Whitey was used to his master’s commands and kept quiet with the slightest of pressure from the hand that covered his muzzle. His solid white body fought the urge to surge forward and attack the stranger who so wantonly fired his weapon but was held still by his master’s words, “Shhhhh, not now Whitey, not now. That hombre will kill us both iffen he finds out we’ve been watchin’ ‘im.”
The stranger reholstered his gun but not before he looked all around from where he stood. Fearing the new arrival may have seen their hiding spot, Cotton Eye Joe grabbed up his roll, lantern and pack speaking in hushed whispered tones to Whitey, “Come on boy, we’re gittin outta here while we still got the skin on our backsides.” Cotton urged the dog to follow him and together they shuffled off while the man’s back was turned, remembering to stay low.
They reached the edge of the woods further upstream and made their way to a secluded overhang that was dark enough and far enough away from the man not to see them. Setting down his supplies Cotton lay down on the mossy undergrowth and made Whitey do the same. They could still see the man, though he was much further away and Cotton sighed a huge sigh of relief when he watched the stranger mount his horse again.
His relief was soon ended though when the stranger rode as if straight toward them. Holding his breath and clamping a hand over Whitey again, he watched as the man rode directly to the spot where he and his dog had just been.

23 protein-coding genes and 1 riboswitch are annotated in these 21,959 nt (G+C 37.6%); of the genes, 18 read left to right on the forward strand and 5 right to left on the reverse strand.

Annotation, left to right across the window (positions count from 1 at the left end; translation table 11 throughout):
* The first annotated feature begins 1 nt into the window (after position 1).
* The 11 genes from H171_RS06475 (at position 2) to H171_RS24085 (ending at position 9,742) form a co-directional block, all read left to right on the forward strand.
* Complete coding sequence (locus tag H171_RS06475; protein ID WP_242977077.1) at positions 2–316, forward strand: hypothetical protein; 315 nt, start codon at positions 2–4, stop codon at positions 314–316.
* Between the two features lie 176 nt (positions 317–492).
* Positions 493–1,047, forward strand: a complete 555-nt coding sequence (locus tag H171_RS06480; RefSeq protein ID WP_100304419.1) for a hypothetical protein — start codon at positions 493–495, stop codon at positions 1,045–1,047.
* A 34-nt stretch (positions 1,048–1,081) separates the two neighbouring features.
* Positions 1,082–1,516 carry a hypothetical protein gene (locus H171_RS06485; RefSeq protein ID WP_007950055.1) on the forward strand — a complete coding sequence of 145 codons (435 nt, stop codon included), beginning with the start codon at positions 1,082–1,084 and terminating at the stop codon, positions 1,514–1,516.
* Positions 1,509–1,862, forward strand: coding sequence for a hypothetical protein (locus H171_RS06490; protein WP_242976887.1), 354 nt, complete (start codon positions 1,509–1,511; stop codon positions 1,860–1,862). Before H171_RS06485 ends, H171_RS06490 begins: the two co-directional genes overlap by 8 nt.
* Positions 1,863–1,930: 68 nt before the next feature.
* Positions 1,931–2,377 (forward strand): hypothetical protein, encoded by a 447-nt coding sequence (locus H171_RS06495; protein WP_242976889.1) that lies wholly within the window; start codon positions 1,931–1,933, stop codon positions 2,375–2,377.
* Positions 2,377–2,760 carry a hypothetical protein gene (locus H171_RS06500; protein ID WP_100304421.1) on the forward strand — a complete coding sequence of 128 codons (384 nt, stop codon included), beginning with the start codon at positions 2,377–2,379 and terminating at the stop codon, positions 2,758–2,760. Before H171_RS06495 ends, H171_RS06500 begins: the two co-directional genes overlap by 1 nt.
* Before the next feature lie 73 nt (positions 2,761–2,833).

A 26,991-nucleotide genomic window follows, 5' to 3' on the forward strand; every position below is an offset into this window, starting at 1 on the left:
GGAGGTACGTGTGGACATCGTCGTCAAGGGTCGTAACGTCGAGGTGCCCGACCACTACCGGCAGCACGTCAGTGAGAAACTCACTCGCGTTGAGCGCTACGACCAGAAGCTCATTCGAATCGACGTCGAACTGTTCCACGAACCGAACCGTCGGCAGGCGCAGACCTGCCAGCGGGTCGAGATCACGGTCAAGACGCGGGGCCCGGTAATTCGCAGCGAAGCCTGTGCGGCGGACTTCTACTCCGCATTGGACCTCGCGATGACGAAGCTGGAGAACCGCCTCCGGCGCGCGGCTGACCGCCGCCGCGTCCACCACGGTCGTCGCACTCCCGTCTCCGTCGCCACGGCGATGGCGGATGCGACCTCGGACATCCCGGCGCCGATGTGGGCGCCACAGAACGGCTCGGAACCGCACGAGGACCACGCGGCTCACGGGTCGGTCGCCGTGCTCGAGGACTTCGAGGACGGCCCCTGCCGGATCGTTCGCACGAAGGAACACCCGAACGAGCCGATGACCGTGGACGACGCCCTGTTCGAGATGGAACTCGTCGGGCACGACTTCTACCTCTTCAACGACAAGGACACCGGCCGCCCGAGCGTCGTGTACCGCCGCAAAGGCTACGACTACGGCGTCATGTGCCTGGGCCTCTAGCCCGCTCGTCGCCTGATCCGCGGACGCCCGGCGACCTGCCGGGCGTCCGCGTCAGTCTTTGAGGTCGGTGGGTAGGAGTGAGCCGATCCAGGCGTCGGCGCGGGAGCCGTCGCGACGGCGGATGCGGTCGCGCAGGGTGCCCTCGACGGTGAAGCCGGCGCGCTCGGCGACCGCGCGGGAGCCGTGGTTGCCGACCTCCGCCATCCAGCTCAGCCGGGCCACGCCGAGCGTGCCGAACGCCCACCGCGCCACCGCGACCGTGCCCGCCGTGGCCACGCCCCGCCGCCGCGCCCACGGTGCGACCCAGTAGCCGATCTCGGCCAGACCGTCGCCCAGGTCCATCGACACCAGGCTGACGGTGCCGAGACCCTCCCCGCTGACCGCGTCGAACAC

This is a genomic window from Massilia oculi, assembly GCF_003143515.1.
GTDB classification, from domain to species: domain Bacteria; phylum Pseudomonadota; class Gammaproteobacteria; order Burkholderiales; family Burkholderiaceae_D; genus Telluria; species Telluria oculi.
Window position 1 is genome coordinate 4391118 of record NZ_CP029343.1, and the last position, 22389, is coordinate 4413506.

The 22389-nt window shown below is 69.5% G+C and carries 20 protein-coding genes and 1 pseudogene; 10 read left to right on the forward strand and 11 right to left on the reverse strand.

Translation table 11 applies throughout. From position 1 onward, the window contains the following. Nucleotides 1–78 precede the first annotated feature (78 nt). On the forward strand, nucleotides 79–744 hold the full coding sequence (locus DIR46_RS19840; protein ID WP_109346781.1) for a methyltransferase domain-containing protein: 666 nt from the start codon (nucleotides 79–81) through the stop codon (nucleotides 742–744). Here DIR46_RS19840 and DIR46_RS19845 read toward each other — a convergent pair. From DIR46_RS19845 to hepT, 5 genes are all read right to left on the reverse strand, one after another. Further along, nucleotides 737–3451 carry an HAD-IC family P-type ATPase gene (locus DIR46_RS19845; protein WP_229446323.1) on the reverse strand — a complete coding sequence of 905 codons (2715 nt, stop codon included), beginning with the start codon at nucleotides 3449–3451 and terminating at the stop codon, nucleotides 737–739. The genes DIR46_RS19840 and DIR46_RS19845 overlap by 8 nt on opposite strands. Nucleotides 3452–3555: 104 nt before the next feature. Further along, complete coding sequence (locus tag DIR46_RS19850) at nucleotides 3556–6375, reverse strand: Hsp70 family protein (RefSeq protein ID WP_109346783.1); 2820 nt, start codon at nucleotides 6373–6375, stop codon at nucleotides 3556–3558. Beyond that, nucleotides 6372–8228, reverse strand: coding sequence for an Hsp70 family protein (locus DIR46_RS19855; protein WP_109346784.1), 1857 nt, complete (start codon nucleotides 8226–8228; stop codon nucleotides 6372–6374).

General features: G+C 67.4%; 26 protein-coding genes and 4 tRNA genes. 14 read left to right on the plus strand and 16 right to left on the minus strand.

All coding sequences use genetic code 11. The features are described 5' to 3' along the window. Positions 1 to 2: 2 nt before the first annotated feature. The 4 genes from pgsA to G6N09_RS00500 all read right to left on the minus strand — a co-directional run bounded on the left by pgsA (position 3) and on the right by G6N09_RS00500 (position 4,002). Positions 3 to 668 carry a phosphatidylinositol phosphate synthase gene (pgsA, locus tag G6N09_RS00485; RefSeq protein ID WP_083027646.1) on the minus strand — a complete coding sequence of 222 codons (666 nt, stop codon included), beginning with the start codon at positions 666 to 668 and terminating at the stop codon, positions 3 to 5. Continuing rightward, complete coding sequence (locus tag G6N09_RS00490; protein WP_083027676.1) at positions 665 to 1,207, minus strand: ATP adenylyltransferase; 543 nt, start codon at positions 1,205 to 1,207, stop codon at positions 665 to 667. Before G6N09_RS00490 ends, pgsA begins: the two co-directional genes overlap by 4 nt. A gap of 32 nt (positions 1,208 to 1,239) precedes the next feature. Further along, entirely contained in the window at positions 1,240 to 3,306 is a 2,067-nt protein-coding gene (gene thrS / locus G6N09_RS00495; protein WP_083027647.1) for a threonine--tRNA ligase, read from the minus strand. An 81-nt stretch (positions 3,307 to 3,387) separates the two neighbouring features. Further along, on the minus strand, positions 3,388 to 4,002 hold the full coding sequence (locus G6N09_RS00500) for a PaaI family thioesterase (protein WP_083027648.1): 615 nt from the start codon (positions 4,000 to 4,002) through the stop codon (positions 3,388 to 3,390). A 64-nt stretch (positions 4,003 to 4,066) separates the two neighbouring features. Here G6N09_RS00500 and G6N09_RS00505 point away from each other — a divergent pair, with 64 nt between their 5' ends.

The stranger pushed back the hat on his head, revealing a thin-scarred face. Light blue eyes seemed to bore directly into him as the rough neck cowboy’s eyes ventured toward their hiding place. It was dark where they hid and he didn’t think the stranger could see them from where he was. Cotton prayed that he had left no tell tale signs near the boulder where they had hidden earlier. If he had, then the man would surely come after them.
Keeping silent and barely daring to draw a breath, man and dog watched and waited.
Bruce Craddock peered steadily into the dark woods. The hairs on the back of his neck stood on end and gave him pause before turning away. He scoured the ground around him, finding no signs that someone had been there. Pulling right on the reins, he lead his horse back the way they had come, never knowing he was being watched from the darkened overhang just feet away. “I must be gettin’ edgy,” he grumbled to no one but himself.
The dog Whitey started to get up from their hiding place but Cotton kept a firm hand on his neck, waiting, he wanted to be sure the ‘tough’ was gone before they put themselves into any unnecessary danger. “Hold still Whitey. Ain’t no sense in gettin’ our heads blowed off iffen that sidewinder is still out there.” The old miner sat up and pulled the dog’s head into his lap and they waited till darkness-descended before shuffling out into the open.